2012 YEAR IN REVIEW
The standout news & pop obsessions gleaned from your search habits
Year in Review 2012: Female Fights
It's an odd notion, really, that a group making up a tad more than half the American population needs its worth to be considered separately. However, female accomplishments—and political imbroglios—certainly triggered feverish online searches on Yahoo!.
- Photo By Pablo Martinez Monsivais/Chris Carlson Sun, Dec 2, 2012
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- Clueless, Heartless, and Gutless: Today's GOP
The most charitable thing you can say about the Republican Party is that it has an image problem. Even if you support its policies, no clear-eyed observer can deny that on any given day the GOP looks clueless, heartless, and gutless. For all of President Obama's problems and their correlation to the future of the Democratic Party (see: lack of credibility and competence), it takes just four stories to see how much worse things are for the GOP.
- Pentagon chief talks drones with Pakistan PM
Pakistani Prime Minister Nawaz Sharif told Pentagon chief Chuck Hagel on Monday that US drone strikes were "counter-productive" as Washington pushed for supply routes to Afghanistan to be kept open. In the first visit by a US defence secretary for nearly four years, Hagel flew from Kabul to Pakistan to meet the premier and the country's new army chief, General Raheel Sharif. Ties have been seriously strained over US drone strikes in Pakistan's tribal belt as well as over sanctuaries for Afghan Taliban insurgents inside Pakistan's borders. Sharif "reaffirmed Pakistan's support for the Afghan peace and reconciliation process", a Pakistan government statement said after the talks.
- The Queen and I - For Mandela, it was "Elizabeth" not "Ma'am"
Not many men call Britain's Queen Elizabeth II "Elizabeth", much less dare to comment on her dress style or weight. Nelson Mandela was one of them. As global leaders gathered to pay homage this week to South Africa's anti-apartheid legend who died on Thursday, one former close aide recalled the cheeky lese majeste of a statesmen who charmed enemies, celebrities and ordinary people alike. "When he paid visits to Queen Elizabeth, it was always very entertaining to see their interaction, because he called her 'Elizabeth'...no one else in the world, I think, calls her 'Elizabeth'," Zelda la Grange, who was Mandela's personal assistant for more than a decade, told Reuters.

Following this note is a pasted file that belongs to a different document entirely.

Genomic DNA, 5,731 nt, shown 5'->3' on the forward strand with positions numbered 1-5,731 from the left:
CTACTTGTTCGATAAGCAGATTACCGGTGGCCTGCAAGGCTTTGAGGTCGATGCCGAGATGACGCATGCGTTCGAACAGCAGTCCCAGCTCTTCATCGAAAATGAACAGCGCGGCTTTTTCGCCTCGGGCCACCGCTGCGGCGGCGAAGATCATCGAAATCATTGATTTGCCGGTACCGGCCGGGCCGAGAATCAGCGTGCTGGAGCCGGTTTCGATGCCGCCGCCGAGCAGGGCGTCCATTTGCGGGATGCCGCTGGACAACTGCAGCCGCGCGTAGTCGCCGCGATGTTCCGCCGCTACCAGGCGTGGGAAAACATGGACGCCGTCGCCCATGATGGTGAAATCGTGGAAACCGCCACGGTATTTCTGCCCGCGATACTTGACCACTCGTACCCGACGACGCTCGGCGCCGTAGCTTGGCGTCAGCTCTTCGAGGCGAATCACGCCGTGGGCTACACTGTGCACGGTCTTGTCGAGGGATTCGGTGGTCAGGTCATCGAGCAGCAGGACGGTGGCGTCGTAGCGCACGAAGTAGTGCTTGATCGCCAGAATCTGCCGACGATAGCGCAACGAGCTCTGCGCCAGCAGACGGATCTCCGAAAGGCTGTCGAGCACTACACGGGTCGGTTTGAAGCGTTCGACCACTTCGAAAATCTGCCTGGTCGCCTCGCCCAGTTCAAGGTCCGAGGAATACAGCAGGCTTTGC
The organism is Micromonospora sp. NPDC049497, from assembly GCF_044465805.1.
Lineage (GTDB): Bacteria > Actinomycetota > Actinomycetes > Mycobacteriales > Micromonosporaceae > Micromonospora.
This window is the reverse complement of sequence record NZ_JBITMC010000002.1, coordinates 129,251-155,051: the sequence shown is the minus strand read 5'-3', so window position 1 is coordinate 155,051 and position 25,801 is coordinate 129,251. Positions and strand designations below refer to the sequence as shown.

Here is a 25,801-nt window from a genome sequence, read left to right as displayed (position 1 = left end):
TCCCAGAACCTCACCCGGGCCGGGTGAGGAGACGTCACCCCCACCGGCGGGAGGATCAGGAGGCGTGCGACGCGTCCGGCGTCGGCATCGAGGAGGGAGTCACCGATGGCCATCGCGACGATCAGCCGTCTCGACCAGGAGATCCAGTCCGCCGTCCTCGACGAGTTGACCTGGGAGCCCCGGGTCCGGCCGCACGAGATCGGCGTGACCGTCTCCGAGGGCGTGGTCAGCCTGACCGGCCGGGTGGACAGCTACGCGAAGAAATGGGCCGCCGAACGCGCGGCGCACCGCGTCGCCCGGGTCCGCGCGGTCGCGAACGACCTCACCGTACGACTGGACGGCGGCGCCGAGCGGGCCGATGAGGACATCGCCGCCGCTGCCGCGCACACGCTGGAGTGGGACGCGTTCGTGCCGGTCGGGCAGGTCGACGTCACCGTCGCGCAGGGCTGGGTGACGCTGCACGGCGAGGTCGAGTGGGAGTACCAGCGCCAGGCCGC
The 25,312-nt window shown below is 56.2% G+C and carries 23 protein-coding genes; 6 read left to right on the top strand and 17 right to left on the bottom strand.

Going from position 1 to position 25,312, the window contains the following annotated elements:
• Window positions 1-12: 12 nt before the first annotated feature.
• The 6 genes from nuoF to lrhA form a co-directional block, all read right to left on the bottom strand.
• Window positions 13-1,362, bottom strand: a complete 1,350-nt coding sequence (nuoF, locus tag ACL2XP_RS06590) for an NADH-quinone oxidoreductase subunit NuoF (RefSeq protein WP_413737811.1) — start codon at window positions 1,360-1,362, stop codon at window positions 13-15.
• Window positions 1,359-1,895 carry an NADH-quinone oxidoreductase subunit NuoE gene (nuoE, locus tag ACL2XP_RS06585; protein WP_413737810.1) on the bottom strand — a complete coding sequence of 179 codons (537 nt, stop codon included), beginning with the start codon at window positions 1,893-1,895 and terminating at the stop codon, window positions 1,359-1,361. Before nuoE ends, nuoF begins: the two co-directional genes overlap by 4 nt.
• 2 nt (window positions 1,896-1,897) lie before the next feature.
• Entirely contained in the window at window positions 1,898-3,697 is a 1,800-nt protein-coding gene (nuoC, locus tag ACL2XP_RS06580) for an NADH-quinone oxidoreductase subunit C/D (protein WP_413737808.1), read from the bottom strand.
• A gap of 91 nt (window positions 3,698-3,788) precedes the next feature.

- Obama, Bush fly together to memorial for Mandela
By Steve Holland ON BOARD AIR FORCE ONE (Reuters) - President Barack Obama brought former President George W. Bush with him to Africa on Monday to attend a memorial for Nelson Mandela in a high-profile show of American respect for the man who vanquished white-minority rule in South Africa. After a long flight from Washington, Obama is to speak on Tuesday at the memorial service in an 80,000-seat soccer stadium in Johannesburg, where more than 70 leaders from around the world will commemorate the life of Mandela, who died on Thursday at age 95. At his side will be his immediate predecessor, Bush, a Republican, as well as Democratic former Presidents Bill Clinton and Jimmy Carter.
- Runner hit by airborne deer
In a truly bizarre case of being in the wrong place at the wrong time, a runner in Loudoun County, Virginia was struck by a deer that went airborne.
- Reagan Was Right on South Africa
Normal and friendly relations cannot exist between the United States and South Africa until it becomes a dead policy. So said Ronald Reagan in his 1986 message to Congress vetoing the "sweeping and punitive sanctions" Congress was seeking to impose. Reagan equated the sanctions to "declaring economic warfare on the people of South Africa." His Treasury Secretary James Baker said Sunday that Reagan likely regretted this veto.
- You Won't Believe Your Eyes With This Crazy Optical Illusion
- New Miss France says proud of 'cosmopolitan' country
Dijon (France) (AFP) - Franco-Beninese student Flora Coquerel has said she is proud to represent a "cosmopolitan" country after being crowned the new Miss France in a lavish ceremony. Coquerel, a 19-year-old from Orleans, beat 33 other competitors to take the title in the nationally televised competition in Dijon on Saturday night. Her victory came amid concern over a series of racist incidents in France, including slurs against the country's top black politician, Justice Minister Christiane Taubira, who has been compared to a monkey several times in recent months. In her first post-pageant press conference, Coquerel suggested her victory was a evidence of France's acceptance of different backgrounds.